Influences of nutrition and adiposity on bone mineral density in individuals with chronic spinal cord injury: A cross-sectional, observational study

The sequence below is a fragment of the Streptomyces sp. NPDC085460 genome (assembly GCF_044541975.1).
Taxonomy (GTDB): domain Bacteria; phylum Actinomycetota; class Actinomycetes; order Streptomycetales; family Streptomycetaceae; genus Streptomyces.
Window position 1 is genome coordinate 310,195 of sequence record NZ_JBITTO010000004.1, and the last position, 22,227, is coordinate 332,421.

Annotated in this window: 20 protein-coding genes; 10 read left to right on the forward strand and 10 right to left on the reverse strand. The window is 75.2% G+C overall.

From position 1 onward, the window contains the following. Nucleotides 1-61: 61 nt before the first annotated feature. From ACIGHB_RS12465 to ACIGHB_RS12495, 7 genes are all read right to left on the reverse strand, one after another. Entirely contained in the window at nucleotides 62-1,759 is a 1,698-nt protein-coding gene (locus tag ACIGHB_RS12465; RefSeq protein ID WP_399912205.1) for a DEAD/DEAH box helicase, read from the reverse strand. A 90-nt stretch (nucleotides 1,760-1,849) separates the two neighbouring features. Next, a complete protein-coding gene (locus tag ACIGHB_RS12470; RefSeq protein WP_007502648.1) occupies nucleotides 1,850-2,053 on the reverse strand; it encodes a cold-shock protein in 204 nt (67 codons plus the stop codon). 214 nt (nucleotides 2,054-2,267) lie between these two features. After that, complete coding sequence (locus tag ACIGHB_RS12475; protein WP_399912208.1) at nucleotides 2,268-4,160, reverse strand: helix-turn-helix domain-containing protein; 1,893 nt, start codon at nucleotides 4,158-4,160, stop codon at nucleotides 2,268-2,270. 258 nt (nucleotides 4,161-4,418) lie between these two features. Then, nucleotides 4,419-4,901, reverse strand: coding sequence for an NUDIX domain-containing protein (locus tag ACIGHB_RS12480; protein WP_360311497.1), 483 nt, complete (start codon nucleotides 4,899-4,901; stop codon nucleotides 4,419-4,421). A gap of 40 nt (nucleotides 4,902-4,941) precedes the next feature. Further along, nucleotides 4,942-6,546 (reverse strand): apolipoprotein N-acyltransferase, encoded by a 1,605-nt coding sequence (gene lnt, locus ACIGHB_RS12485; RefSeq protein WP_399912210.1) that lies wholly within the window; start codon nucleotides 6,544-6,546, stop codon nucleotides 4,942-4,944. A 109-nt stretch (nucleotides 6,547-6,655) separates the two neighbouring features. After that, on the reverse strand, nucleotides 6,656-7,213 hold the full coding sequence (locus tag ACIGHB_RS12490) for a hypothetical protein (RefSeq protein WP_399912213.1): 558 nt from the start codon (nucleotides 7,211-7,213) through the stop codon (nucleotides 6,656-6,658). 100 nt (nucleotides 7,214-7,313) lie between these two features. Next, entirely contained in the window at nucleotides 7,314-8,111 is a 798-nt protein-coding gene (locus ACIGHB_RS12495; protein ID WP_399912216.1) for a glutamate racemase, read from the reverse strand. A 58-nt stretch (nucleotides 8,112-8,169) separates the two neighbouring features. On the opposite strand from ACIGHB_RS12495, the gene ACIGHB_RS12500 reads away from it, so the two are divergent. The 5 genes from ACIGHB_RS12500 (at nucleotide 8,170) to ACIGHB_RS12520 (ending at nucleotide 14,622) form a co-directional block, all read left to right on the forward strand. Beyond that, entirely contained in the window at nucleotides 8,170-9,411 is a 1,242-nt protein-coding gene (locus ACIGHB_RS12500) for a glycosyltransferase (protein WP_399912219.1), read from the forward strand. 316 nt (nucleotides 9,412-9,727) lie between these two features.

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BACKGROUND: Dietary inadequacy and adiposity, both prevalent in the chronic spinal cord injury (SCI) population, are known to influence bone turnover and may be potential modifiable risk factors for the development of sublesional osteoporosis following SCI. This pilot study in an SCI cohort aimed to assess measures of nutrition and obesity, to determine if these measures were associated with bone mineral density (BMD), and to compare these measures to a non-SCI control cohort. METHODS: In a cross-sectional observational study, volunteers with chronic SCI (> 1 year post-injury, lesions from C1 to T12 and severity category A-D by the American Spinal Injury Association Impairment Scale) were assessed, and 8 non-SCI individuals were recruited as a comparison group. BMD at the femoral neck (FN) and lumbar spine (LS), and an estimate of visceral adipose tissue (VAT) from lumbar vertebrae 1 through 4 were measured using dual energy X-ray absorptiometry (DXA); nutrient intake of calcium, vitamins D & K, and protein were estimated using a food frequency questionnaire; plasma 25-hydroxyvitamin D (25(OH)D) was analyzed using ultra-high performance liquid chromatography/tandem mass spectroscopy; and serum leptin, adiponectin and insulin were analyzed using a multiplex assay. RESULTS: A total of 34 individuals with SCI (n = 22 tetraplegic; n = 12 paraplegic; 94% male) who averaged 12.7 (9.0) years post-injury, age 40.0 (10.9) years and % body fat of 28.4 (7.3) were assessed. Multiple linear regression analyses in the SCI cohort showed significant associations between BMD at the FN and LS with leptin (FN: r = 0.529, p = 0.005; LS: r = 0.392, p = 0.05), insulin (FN: r = 0.544, p = 0.003; LS: r = 0.388, p = 0.05), and VAT percent (FN: r = 0.444, p = 0.02; LS: r = 0.381, p = 0.05). Adiponectin was only correlated with LS BMD (r = 0.429, p = 0.03). No significant relationships were found between BMD and serum 25(OH)D, or intakes of calcium, vitamins D & K, and protein. Intake of vitamin D was adequate in 69% of participants with SCI, where 91% of those persons consumed either vitamin D and/or multivitamin supplements. Vitamin D status was similar between SCI and non-SCI groups as was sub-optimal status (25(OH)D < 75 nmol/L) (60% of SCI compared to 50% of non-SCI). Participants with SCI had significantly lower FN BMD in comparison to non-SCI controls (p = 0.001). CONCLUSIONS: Compromised BMD among individuals with SCI was not associated with a deficiency of vitamin D or other bone nutrients. The observed positive associations between BMD and leptin, insulin, adiponectin and VAT provide a framework to evaluate links between adiposity and bone health in a larger SCI cohort.